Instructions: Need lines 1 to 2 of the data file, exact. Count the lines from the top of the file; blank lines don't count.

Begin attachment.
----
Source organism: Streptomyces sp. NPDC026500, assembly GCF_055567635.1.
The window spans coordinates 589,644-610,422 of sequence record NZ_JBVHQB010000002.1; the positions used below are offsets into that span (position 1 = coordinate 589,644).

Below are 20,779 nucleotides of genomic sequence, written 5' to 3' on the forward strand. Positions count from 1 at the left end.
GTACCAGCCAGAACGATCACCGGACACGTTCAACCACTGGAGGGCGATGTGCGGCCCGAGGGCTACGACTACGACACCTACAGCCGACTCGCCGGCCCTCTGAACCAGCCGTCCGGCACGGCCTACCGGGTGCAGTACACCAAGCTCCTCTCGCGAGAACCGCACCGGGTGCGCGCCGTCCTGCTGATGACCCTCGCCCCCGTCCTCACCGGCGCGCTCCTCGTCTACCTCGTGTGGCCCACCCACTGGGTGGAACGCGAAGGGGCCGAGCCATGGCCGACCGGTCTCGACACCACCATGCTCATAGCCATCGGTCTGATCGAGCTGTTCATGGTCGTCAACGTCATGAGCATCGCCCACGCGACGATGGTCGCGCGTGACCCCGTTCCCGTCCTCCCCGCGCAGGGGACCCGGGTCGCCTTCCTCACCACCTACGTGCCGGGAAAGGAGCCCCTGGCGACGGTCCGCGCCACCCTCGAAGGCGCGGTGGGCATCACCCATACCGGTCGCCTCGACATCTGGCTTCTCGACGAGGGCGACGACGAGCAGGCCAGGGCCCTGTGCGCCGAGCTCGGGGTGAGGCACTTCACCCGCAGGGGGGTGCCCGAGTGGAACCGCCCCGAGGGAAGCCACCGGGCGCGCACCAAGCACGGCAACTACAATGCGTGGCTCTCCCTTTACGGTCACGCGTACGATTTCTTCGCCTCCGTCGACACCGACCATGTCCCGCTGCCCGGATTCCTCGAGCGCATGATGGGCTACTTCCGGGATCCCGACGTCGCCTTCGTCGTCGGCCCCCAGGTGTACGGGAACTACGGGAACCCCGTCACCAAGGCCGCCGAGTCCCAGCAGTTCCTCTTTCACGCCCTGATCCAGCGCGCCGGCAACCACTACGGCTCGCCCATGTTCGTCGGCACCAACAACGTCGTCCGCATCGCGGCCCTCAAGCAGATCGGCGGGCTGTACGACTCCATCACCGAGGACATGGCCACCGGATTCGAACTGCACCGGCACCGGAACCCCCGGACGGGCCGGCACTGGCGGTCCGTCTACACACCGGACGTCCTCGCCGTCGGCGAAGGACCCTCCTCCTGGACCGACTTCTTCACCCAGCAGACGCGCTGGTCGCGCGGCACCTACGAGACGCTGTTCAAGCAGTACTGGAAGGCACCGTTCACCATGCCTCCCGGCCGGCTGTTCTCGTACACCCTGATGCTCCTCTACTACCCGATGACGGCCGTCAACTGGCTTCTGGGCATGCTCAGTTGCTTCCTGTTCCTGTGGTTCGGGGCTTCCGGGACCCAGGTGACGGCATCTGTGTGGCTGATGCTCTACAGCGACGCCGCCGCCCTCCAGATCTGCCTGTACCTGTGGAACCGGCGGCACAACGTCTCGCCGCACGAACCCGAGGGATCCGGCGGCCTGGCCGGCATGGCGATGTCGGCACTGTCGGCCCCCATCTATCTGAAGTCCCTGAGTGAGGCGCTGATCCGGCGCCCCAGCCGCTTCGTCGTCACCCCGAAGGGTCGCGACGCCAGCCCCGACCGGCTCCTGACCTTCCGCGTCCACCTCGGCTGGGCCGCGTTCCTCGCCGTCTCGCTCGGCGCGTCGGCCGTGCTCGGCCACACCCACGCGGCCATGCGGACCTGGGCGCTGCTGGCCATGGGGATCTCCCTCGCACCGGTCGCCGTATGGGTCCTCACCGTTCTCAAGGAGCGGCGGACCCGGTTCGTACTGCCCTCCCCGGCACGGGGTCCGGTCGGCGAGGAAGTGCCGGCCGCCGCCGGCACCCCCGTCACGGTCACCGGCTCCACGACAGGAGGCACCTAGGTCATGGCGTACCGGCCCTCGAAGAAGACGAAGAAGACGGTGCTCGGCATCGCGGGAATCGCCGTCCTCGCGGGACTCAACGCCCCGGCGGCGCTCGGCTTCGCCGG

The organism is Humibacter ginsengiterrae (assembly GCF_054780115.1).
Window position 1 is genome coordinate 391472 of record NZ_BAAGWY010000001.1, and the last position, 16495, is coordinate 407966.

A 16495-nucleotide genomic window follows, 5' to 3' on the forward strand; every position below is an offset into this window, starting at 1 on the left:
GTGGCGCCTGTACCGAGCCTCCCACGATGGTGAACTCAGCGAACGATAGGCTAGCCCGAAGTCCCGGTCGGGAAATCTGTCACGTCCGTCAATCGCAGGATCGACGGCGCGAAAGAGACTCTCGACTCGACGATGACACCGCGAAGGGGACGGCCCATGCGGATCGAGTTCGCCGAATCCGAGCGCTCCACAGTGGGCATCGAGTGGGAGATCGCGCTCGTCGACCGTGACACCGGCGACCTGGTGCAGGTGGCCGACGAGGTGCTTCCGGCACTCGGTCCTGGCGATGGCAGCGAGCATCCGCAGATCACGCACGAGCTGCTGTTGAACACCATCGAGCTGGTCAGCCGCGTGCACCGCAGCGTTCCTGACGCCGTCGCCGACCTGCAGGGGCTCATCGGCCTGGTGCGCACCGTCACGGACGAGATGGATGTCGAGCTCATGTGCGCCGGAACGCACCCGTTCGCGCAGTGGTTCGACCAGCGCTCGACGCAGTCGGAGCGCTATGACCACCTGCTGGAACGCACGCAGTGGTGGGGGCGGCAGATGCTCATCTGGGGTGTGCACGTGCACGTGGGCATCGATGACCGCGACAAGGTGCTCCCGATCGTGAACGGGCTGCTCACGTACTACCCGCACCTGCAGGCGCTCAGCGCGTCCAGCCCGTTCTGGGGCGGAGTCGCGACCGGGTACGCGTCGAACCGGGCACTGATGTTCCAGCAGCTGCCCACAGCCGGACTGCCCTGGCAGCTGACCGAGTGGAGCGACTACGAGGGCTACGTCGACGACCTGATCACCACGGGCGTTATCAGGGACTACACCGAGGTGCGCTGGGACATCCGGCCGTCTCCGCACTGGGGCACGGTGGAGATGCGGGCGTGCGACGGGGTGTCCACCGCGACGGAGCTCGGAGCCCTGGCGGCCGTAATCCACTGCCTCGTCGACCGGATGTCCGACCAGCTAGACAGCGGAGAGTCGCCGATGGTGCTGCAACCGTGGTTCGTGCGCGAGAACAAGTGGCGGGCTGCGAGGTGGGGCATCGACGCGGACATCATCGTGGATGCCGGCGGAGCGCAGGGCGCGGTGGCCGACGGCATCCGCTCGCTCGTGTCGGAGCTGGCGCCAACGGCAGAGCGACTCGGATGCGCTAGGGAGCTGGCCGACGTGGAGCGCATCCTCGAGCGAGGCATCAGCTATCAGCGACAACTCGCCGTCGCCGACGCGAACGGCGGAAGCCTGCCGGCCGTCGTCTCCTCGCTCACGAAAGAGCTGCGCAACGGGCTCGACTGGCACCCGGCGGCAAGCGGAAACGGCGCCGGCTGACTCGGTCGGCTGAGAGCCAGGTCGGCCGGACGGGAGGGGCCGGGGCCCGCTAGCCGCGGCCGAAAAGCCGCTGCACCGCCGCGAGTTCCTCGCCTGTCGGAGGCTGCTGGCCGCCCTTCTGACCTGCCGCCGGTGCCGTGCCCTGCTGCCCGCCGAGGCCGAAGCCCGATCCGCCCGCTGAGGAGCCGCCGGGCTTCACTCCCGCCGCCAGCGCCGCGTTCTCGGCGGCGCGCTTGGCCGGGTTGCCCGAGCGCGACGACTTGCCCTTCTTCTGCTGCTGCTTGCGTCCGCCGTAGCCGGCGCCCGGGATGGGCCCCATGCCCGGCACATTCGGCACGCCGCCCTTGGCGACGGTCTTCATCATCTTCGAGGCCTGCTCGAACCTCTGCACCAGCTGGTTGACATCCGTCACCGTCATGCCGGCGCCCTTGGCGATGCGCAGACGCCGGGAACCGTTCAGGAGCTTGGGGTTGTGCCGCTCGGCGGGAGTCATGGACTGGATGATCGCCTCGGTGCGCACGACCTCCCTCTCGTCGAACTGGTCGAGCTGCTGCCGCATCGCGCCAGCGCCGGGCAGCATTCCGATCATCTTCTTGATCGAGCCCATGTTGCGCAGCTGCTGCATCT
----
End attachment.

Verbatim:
Source organism: Streptomyces sp. NPDC026500, assembly GCF_055567635.1.
The window spans coordinates 589,644-610,422 of sequence record NZ_JBVHQB010000002.1; the positions used below are offsets into that span (position 1 = coordinate 589,644).